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Apple Pie

November 11, 2012

My mother made the best pie.  Ever.  It was her crust that was incredible.  I asked my Mom once how she got started making pies.  She said that her mother made cakes all the time, really good cakes and she wanted to be different.  So she learned to make pies.

I tried, when she was still here, to make her crust and had lessons from my Mom several times, even once with my daughter.

The crust was so hard for me.  I just couldn’t get it. So I would give up, use a  pre-made pie crust from Pillsbury and homemade filling.  I even had the audacity (that’s how I look back at it now!)  to make this kind of pie when my Mom came for dinner and she would always tell me how delicious it was. And she really meant it:  always encouraging, never selfish.

But I could tell the difference.  Her pie crust was flaky and melt in your mouth delicious.

So now, several years later, I am back on the pie road.  My inspiration to start again was a video of a Pie Making Contest Winner and her recipe.  Video’s are good.  It seemed simple enough watching her.  And she used Crisco Shortening, different from my Mom’s crust, maybe this would be the answer.  Well,  I made 3 crusts in one day and got 2 apple pies out of it.   The first crust was  the all Crisco Shortening and a disaster because I couldn’t roll it out.   (And this is from a person that just recently and  successfully made chocolate croissants! A complex dough! With a lot of rolling! Sigh.) It stuck all over the place so I threw it out!  It looked so easy in the video! I made another all Crisco and decided to roll it between two sheets of wax paper.  That was ok but the wax paper started falling apart 2/3 through the rolling.  So then I decided to look up a recipe with Crisco and butter because I was running out of Crisco.  This recipe used 1/2 Crisco and 1/2 butter and less flour.  I rolled that one between pieces of plastic wrap, which was better but it barely fit into the pie plate because the amount of crust was too small.  I realized a pie crust needs at least 2 cups of flour for a double crust pie.  I was learning.  The pies were ok, I didn’t care for the crust and the filling was not how I remember my Mom’s.  So much for the informative video and prize-winning recipe.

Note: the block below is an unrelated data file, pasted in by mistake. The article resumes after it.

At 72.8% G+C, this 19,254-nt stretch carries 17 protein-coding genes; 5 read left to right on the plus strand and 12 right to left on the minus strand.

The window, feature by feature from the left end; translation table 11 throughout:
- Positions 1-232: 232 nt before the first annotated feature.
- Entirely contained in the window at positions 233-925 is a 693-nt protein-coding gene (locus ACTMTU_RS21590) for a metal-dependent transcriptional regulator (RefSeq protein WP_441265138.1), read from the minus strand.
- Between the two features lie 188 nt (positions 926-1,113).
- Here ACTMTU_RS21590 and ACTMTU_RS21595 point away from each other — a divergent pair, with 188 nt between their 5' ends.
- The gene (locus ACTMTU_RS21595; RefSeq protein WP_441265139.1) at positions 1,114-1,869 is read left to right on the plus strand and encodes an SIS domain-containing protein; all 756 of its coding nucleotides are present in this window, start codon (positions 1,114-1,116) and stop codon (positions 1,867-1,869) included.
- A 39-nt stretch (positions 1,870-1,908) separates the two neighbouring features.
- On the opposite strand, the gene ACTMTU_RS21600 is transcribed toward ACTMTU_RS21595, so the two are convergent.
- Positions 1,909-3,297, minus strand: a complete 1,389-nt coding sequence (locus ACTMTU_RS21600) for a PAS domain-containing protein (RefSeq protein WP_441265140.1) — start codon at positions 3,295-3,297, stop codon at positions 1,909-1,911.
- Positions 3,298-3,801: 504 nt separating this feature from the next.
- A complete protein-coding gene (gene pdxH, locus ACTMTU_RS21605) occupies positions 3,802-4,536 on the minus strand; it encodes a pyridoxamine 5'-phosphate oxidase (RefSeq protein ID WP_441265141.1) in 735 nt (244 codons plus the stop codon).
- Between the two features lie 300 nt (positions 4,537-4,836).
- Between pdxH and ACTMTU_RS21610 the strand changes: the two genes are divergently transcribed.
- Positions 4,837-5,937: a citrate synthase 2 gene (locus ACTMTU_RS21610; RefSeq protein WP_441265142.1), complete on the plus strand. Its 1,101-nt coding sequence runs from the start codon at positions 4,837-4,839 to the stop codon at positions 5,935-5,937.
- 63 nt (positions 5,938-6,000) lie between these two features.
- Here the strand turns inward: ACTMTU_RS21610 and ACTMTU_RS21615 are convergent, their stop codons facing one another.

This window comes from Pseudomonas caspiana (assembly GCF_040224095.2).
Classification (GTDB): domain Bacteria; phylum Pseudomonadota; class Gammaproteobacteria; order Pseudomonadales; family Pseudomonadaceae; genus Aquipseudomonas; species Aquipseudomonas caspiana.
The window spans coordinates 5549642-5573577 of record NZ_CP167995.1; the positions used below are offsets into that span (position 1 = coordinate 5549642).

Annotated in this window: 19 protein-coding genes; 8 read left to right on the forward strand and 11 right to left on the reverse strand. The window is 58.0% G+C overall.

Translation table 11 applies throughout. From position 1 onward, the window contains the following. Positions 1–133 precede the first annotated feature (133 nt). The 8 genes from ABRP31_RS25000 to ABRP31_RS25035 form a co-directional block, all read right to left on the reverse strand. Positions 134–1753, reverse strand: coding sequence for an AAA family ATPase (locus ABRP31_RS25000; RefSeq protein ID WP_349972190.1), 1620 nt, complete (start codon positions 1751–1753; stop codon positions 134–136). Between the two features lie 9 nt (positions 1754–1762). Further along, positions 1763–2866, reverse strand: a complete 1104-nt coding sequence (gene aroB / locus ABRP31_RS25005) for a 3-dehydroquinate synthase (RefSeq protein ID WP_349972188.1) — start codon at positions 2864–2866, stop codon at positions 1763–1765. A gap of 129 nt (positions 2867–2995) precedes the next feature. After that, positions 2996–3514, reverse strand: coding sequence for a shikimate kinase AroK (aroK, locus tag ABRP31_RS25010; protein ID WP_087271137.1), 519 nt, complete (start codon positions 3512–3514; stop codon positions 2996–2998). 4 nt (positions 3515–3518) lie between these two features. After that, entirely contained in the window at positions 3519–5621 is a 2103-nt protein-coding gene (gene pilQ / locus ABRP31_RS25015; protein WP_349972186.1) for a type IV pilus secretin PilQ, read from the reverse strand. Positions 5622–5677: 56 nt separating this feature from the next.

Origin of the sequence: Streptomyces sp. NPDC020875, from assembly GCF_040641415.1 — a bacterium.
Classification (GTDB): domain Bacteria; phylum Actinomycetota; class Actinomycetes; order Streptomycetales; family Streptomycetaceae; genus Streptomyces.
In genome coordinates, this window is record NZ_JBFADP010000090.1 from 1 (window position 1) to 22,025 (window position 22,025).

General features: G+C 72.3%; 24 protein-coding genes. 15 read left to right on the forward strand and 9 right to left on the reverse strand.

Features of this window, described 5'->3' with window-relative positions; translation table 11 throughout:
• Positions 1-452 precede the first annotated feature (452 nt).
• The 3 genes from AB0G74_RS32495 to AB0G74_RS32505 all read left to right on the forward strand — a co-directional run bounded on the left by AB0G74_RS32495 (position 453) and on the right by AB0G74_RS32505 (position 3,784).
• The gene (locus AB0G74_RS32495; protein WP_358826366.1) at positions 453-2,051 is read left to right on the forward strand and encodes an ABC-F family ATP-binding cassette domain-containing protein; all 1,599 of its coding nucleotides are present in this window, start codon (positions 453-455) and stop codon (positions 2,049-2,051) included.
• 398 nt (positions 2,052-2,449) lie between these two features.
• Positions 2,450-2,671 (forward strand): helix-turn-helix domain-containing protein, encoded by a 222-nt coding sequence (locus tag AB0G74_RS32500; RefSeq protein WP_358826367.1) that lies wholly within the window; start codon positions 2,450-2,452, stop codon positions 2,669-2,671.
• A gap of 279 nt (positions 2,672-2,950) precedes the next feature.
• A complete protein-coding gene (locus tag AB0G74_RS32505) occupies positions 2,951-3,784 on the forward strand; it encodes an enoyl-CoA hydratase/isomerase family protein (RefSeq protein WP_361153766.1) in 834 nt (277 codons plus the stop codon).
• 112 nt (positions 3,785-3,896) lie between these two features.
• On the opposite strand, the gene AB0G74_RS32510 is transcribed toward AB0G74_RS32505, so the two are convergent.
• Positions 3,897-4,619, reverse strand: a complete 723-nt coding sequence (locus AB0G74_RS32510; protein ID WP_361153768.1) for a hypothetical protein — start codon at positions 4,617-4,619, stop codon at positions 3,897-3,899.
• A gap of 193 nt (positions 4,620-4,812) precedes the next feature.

My Mom used lard and a bit of butter in her crust recipe and she never used the Cuisinart to cut the fat into the flour. She used a Pastry Blender/Cutter and a fork to mix the water, flour and fat together.  Well, I needed to take baby steps if I was going to get over my pie crust phobia.  So I decided to find a recipe (so I could read directions) that used lard and butter and the Cuisinart.   Bon Appetit had just what I was looking for and also great tips on how to roll out dough using sheets of parchment.  Ok, I could do that.  Maybe if I practiced rolling out dough between parchment, I could eventually move up to no parchment rolling.

So below are the links to the pie crust recipe and tips on how to roll it out:

Best Ever Pie Crust

How to Make Pie Crust

I ended up freezing the butter and the lard (I highly recommend lard as opposed to Solid vegetable shortening) cubes  for about a 1/2 hour, to make sure they were cold enough.

I kept on gathering sections of the dough when it was ready, setting it aside and adding more ice water to the rest of the dough until all of it was gathered.  I probably used 10 tablespoon of cold water, total. This made me extremely nervous and the part I disliked the most besides rolling.  After discussing this with my daughter, she made me realize that the more you do this the better you will get.  Sigh.  Again.